Chemical properties of metals

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03 Metals and non-metals

  • There are generally 1, 2 or 3 electrons in the outermost shell of metals. The molecules of metals in vapour state generally have one atom. The lesser the number of valence electrons the more is the activity of the metal.
  • Metals form cations by losing electrons.
  • They generally form basic oxides.
  • They are known as reducing agents because they ionize by losing electrons.

REACTION OF METALS

REACTION OF METALS WITH OXYGEN (OF AIR)

  • When metals are burnt in air,  Metals react with oxygen to form metal oxides.
reaction01
  • Example: Sodium metal reacts with the oxygen of air at room temperature to form a basic oxide called sodium oxide:
reaction02
  • Some of the metal oxides dissolve in water to form alkalis.
  • For example, Sodium oxide, a basic oxide reacts with water to form an alkali called sodium hydroxide:
reaction03
  • Potassium oxide, a basic oxide reacts with water to form an alkali called potassium hydroxide:
reaction04
  • In case of Magnesium, it does not react with oxygen at room temperature. But on heating, magnesium burns in air giving intense heat and light to form a basic oxide called magnesium oxide which is a  white powder:
reaction05
  • Magnesium oxide dissolves in water partially to form magnesium hydroxide solution:
reaction06
  • Aluminium metal burns in air, on heating, to form aluminium oxide:
reaction07
  • Aluminium oxide and zinc oxide shows both acidic and basic behavior. Hence they are amphoteric.
    • Aluminium oxide reacts with hydrochloric acid to form aluminium chloride (salt) and water:
reaction08
  • Aluminium oxide reacts with sodium hydroxide to form sodium aluminate (salt) and water:
reaction09
  • Iron metal does not burn in the air even on strong heating. Iron on reaction with  oxygen forms iron (II, III) oxide:
reaction10

REACTION OF METALS WITH WATER

  • When a metal reacts with water (cold water or hot water), then the products formed are metal hydroxide and hydrogen gas:
Metal + Water  Metal hydroxide + Hydrogen
  • Potassium reacts vigorously with cold water to form potassium hydroxide and hydrogen gas:
reaction11
  • Sodium reacts vigorously with water to form sodium hydroxide and hydrogen gas:
reaction12
  • Calcium reacts with cold water to form calcium hydroxide and hydrogen gas:
reaction13
  • Magnesium metal does not react with cold water. It  reacts with hot water to form magnesium hydroxide and hydrogen:
reaction14
  • Aluminium reacts with steam forming aluminium oxide and hydrogen gas:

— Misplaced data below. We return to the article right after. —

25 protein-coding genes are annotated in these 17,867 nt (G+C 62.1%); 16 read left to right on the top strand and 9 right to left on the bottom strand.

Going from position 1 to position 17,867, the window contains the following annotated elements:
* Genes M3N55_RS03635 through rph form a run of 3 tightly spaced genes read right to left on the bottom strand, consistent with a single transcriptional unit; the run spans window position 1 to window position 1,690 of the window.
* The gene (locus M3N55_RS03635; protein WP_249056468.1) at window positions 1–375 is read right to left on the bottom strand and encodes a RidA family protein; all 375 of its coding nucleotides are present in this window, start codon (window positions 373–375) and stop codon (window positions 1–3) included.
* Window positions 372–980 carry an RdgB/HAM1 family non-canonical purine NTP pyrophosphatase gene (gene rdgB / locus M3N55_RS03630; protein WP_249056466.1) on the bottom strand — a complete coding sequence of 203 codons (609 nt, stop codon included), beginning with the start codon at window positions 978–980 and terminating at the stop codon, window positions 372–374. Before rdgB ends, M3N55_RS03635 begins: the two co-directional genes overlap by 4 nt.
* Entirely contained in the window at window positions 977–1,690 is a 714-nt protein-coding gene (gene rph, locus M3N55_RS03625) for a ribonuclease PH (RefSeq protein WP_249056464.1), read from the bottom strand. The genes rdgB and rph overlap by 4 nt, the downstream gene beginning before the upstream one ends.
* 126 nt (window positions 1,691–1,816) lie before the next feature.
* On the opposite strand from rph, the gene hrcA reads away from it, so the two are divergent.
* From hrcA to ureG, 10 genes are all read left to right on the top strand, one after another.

reaction15

REACTION OF METALS WITH DILUTE ACIDS

  • When a metal reacts with a dilute acid, then a metal salt and hydrogen gas are formed:
Metal + Dilute acid  Metal salt + Hydrogen
  • Sodium metal reacts violently with dilute hydrochloric acid forming sodium chloride and hydrogen:
reaction16
  • Magnesium reacts quite rapidly with dilute hydrochloric acid to form magnesium chloride and hydrogen gas:
reaction17

REACTION OF METALS WITH SALT SOLUTIONS

  • When a more reactive metal is put in the salt solution of a less reactive metal, then the more reactive metal displaces the less reactive metal from it salt solution.
Salt solution of metal B + Metal A  Salt solution of metal A + Metal B
  • The Reaction of Zinc with Copper Sulphate Solution. Copper sulphate is a blue coloured solution. When a strip of zinc metal is dipped in the copper sulphate solution, the blue colour fades gradually due to the formation of colourless zinc sulphate solution, and results in the deposition of red-brown copper metal on the zinc strip:
reaction18
  • However, if a strip of copper metal is placed in zinc sulphate solution, then no reaction occurs.
  • Reaction of Iron with Copper, Sulphate Solution. When a strip of iron metal (or iron nail) is dipped in copper sulphate solution, then the blue colour of copper sulphate solution fades gradually and red-brown metal is formed:
CuSO4(aq) + Fe(s)  FeSO4(aq) + Cu(s)

copper II sulphate    Iron          Iron II sulphate  copper

(blue solution)           (grey)    (greenish solution) (red-brown)

reaction19a
  • Reaction of Copper with Silver Nitrate Solution. When a strip of copper metal is ­kept immersed in silver nitrate solution for a period of time, the solution gradually becomes blue and a shining greyish-white deposit of silver metal is formed on the copper strip:
reaction19

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